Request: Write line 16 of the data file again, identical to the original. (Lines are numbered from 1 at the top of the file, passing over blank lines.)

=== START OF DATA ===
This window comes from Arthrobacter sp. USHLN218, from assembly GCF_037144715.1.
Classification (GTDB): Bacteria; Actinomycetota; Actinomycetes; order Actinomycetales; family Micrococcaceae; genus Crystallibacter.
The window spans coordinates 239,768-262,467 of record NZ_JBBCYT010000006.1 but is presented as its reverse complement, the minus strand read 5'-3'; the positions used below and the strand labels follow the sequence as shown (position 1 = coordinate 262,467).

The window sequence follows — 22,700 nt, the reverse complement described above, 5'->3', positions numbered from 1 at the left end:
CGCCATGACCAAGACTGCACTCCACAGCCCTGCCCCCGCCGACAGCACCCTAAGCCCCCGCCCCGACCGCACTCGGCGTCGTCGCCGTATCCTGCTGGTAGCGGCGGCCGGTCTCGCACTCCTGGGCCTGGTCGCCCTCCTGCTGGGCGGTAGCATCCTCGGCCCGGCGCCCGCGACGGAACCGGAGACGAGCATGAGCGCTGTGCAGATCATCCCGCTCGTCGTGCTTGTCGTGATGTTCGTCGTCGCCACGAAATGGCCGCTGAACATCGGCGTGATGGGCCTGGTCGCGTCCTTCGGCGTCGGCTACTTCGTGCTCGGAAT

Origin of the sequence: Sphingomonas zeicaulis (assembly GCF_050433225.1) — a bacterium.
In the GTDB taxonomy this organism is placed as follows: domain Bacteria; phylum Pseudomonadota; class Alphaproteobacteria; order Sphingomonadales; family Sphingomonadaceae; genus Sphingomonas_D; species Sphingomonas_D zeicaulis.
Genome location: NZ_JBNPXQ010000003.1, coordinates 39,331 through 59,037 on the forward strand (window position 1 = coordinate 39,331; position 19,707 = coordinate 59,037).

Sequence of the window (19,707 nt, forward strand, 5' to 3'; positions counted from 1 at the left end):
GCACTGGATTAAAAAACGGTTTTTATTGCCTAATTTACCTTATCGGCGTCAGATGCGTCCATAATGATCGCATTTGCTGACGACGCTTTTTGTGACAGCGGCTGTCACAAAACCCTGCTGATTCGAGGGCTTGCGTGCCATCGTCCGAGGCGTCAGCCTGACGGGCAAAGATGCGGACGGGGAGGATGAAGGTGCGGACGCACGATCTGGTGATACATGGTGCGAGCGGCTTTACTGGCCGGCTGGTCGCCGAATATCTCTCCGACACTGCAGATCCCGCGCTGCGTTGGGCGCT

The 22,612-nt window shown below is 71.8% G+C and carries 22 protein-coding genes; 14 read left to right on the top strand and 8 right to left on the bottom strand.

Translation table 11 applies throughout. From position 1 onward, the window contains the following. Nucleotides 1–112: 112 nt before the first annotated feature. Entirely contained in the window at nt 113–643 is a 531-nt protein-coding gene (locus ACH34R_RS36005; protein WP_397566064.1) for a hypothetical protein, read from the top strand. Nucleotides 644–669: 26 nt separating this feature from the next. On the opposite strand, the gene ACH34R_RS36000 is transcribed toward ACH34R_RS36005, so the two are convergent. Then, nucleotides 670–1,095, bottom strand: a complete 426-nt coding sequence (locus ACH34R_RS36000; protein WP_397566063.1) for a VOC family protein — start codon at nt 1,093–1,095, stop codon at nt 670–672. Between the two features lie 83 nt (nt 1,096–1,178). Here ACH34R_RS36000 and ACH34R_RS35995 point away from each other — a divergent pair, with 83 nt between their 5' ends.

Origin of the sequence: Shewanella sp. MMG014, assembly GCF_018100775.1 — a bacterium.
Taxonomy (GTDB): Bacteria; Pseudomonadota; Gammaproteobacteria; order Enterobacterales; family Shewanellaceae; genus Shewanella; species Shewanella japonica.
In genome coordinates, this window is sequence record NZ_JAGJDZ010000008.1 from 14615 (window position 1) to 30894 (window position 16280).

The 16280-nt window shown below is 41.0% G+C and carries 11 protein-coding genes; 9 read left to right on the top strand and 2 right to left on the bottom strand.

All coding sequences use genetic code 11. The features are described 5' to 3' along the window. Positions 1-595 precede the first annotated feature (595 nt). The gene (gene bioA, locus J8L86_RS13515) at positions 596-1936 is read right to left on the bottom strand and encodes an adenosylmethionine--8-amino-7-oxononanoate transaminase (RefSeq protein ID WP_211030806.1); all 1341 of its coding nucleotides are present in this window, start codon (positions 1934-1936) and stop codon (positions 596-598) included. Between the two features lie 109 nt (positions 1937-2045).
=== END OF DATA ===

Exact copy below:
The 16280-nt window shown below is 41.0% G+C and carries 11 protein-coding genes; 9 read left to right on the top strand and 2 right to left on the bottom strand.